She knew he was there. She knew where he was from the moment his feet hit the ground. That was the thing about being connected to all nature; she was well aware of what went on in her realm. She was Mother Nature, after all, she knew everything. Why the brat would even try to sneak up on her was beyond her. Really, did he honestly think she wouldn't notice?
Deciding to push down the annoyance, she went about her business. In all the world, she considered only the Amazon forest to be her home. It was old, the oldest forest in the world, and that called out to her. Really the whole world was hers, and anywhere could be her home, but here she felt more calm and peaceful here than anywhere else and it was—why wasn't the brat leaving! She gave a mental groan as accepted that she was going to have to deal with him.
"Is there something I can help you with?" She called with a small glance over her shoulder. From the stuttering feet, he was not expecting her to notice his presence. She rolled her eyes. Really. "The fact that you even think that you can sneak up on me is insulting," she informed, turning to face the man.
He matched her in height, however any similarities stopped there. He was pale and light where she was tanned and dark; bald with light eyes while she had a head of dark hair down to her waist with eyes of gold. He was round where she was lanky, dressed in lights silks and she in a dark gown. She crossed her arms and starred the man down, waiting.
"You seemed busy."
"I'm making time."
"I thought we could talk."
"We don't talk," she said with a snort. "You only come down off your rock when you need something. Now, let's try this again; what do you want?"
The Tsar Lunanoff, or as many knew him the Man in the Moon, balked looking somewhat abashed. He smiled and gave a nod of acknowledgement.
"I suppose we should do something to remedy that," he offered. Nature only raised a brow, awaiting the response to the question. He sighed. So much for pleasantries.
"I wish for us to discuss Jack Frost's inclusion into the Guardians."
And just like that, any pleasant domineer that might have existed in the conversation vanished. The woman's face went blank and her eyes alit in anger.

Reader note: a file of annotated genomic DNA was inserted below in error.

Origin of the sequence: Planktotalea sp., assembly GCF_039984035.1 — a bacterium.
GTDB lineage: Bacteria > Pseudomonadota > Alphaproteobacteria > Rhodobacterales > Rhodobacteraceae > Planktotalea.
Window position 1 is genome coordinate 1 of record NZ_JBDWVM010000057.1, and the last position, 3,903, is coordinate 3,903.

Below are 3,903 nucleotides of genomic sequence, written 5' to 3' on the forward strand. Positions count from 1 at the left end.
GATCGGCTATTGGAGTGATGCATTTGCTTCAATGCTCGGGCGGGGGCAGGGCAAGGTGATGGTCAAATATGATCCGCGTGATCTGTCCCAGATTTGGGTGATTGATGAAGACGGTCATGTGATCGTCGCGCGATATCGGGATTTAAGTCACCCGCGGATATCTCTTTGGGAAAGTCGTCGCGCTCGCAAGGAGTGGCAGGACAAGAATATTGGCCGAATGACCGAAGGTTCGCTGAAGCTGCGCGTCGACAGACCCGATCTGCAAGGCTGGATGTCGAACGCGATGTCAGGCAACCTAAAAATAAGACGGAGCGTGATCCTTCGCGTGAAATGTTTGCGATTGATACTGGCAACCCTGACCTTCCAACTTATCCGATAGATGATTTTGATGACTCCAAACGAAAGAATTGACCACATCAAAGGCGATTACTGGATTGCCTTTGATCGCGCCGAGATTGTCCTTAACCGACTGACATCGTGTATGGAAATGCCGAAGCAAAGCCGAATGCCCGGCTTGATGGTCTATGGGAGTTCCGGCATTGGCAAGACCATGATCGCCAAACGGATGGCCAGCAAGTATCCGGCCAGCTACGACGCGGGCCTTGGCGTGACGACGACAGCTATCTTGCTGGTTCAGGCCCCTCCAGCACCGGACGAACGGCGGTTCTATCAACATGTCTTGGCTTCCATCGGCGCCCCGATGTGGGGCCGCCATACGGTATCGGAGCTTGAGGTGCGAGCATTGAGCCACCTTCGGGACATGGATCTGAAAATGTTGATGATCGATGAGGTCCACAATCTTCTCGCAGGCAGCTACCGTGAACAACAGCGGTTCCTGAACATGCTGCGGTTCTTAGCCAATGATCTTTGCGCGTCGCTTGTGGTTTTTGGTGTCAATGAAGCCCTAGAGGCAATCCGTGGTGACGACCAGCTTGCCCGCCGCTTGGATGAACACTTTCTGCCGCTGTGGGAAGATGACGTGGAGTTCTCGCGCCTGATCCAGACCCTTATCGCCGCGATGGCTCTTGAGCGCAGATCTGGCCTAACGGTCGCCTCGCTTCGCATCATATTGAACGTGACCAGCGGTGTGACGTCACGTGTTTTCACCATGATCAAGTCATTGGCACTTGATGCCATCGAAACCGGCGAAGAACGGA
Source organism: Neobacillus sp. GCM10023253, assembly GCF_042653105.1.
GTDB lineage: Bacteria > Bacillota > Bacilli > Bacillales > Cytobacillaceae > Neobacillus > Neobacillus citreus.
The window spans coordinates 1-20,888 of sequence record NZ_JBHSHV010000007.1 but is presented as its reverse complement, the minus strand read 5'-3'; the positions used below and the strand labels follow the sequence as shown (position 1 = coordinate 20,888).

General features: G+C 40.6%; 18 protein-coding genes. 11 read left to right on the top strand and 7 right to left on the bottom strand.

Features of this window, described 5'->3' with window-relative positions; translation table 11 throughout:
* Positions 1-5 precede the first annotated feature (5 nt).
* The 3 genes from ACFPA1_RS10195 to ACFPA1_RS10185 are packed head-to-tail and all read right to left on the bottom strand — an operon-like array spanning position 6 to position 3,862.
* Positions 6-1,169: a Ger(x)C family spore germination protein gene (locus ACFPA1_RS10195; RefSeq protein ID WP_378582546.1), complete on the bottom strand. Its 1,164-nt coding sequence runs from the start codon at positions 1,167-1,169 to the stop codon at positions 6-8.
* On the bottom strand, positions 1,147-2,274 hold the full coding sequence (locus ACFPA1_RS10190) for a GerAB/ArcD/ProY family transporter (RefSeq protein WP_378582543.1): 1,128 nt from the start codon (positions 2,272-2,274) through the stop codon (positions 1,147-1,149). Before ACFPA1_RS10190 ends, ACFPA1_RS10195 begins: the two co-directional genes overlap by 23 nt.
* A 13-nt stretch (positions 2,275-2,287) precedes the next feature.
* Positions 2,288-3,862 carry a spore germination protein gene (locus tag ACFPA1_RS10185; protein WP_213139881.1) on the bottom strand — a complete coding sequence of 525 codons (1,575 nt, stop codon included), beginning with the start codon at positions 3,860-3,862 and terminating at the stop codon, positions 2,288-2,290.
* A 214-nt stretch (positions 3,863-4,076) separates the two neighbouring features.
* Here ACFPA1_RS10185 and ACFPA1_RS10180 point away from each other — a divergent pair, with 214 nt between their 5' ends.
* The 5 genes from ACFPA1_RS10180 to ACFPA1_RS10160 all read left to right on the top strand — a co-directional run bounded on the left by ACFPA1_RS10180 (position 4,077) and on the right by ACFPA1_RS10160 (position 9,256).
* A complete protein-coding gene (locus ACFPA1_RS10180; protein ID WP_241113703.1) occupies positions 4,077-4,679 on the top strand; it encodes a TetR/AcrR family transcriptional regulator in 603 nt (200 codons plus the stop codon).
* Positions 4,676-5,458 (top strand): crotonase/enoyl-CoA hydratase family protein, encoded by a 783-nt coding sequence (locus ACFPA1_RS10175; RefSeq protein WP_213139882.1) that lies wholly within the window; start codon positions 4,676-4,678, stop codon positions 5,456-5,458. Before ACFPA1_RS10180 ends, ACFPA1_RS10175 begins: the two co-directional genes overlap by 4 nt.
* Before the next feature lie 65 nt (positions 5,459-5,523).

"No," she said shortly, turning on her heels in dismissal of the conversation.
"NO! We are not on first name basis right now."
"Pitch is rising again."
"Your problem, not mine," she informed, still stalking away.
"They will need the help. He's more powerful than I've seen in years; he's able to walk in the light, corrupt dreams, he—'
"What part of 'it's not my problem', did you miss?!"
She whirled to face him, pretty face screwed up in anger. Her eye all but burned in rage, her teeth were barred in a snarl, and to be honest there was quite the resemblance to Pitch in that moment. But that was an observation that he very wisely kept to himself.
"I don't care what the shadow is up to. I made it very clear when you brought this hell to my world that you were to LEAVE. ME. OUT OF IT!" They were nose to nose now, heavy glares on both sides. "You are not dragging my little boy into your blood feud, understand?"
Point made and rage simmering down, she turned away. Firmly ignoring the Moon spirit, she focused her attention on tending the forest vegetation. The man took a calming breath; working with the spirit of nature was always so aggravating.
"Seraphina," the woman's shoulders stiffened at her name and the man pushed on before she could respond, "the boy is a Guardian. I've known that since I helped you create him."
"I knew it. I knew you had an agenda there." She turned back, once again fuming in anger.
"Yes, it's who he is. We both know it."
"Don't pretend to know anything about him. You've never taken the time to know anything about him. At least I tried to be a part of his life!"
When Lunanoff dropped his head, Sera continued on.
"Do you have any idea what you've put him through? Every time I see him, it's 'why won't you talk to him?' or 'what did he do wrong?' Do you have any idea how much it hurts me to see him like that? Do you?"
"It pains me as much as you. I could not speak to him, and it hurt. Sera, he's mine as much as he is yours."